By William Rice, Americans for Tax Fairness
Big corporations and their political allies like to claim that cutting corporate taxes would somehow be good for everybody, not just top executives and wealthy shareholders. But a recent story out of Japan offers a cautionary tale of who really picks up the tab when corporations duck their fair share.
Elections over the weekend strengthened the governing party’s grip on power, and Japanese corporate executive are now promoting cuts in corporate taxes and regulations (sound familiar?). But a Bloomberg story notes a potential hiccup:
“Lower corporate rates may draw criticism from voters, who are facing a higher tax burden as Japan plans to increase the national consumption tax in April, for the first time in 17 years, to 8 percent from 5 percent.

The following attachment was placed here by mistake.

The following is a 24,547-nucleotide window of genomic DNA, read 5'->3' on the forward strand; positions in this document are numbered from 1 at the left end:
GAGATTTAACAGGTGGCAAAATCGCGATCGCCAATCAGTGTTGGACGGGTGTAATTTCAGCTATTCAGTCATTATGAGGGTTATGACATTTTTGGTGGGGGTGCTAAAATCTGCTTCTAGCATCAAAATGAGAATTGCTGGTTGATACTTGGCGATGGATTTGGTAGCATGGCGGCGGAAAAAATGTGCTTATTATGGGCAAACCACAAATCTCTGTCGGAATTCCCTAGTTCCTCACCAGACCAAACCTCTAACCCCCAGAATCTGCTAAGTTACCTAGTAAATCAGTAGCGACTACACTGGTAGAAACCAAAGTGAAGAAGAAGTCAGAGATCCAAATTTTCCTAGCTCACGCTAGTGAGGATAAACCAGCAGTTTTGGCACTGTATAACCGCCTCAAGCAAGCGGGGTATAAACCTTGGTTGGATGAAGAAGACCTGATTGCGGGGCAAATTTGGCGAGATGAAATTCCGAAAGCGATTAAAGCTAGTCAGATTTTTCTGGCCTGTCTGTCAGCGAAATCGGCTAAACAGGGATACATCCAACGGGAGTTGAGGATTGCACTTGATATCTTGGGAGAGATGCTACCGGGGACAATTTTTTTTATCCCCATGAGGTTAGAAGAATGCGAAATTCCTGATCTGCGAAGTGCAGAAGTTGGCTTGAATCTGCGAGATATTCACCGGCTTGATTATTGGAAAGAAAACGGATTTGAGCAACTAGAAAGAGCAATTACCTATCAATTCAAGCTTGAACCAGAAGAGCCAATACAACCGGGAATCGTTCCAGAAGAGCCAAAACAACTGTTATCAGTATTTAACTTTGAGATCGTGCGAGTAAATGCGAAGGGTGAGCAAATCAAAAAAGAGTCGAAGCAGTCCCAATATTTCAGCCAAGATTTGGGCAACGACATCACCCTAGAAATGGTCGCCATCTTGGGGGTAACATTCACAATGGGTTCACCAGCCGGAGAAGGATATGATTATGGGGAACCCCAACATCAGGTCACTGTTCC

“[Prime Minister Shinzo] Abe said July 4 it’s necessary to increase the consumption tax because of rising social-security costs and the nation’s debt burden…
“The consumption tax needs to be increased to save Japan’s balance sheet,” Yorihiko Kojima, chairman of Mitsubishi Corp., said….”
So Mitsubishi and its corporate cohort consider Japan’s balance sheet worth saving—just not by them.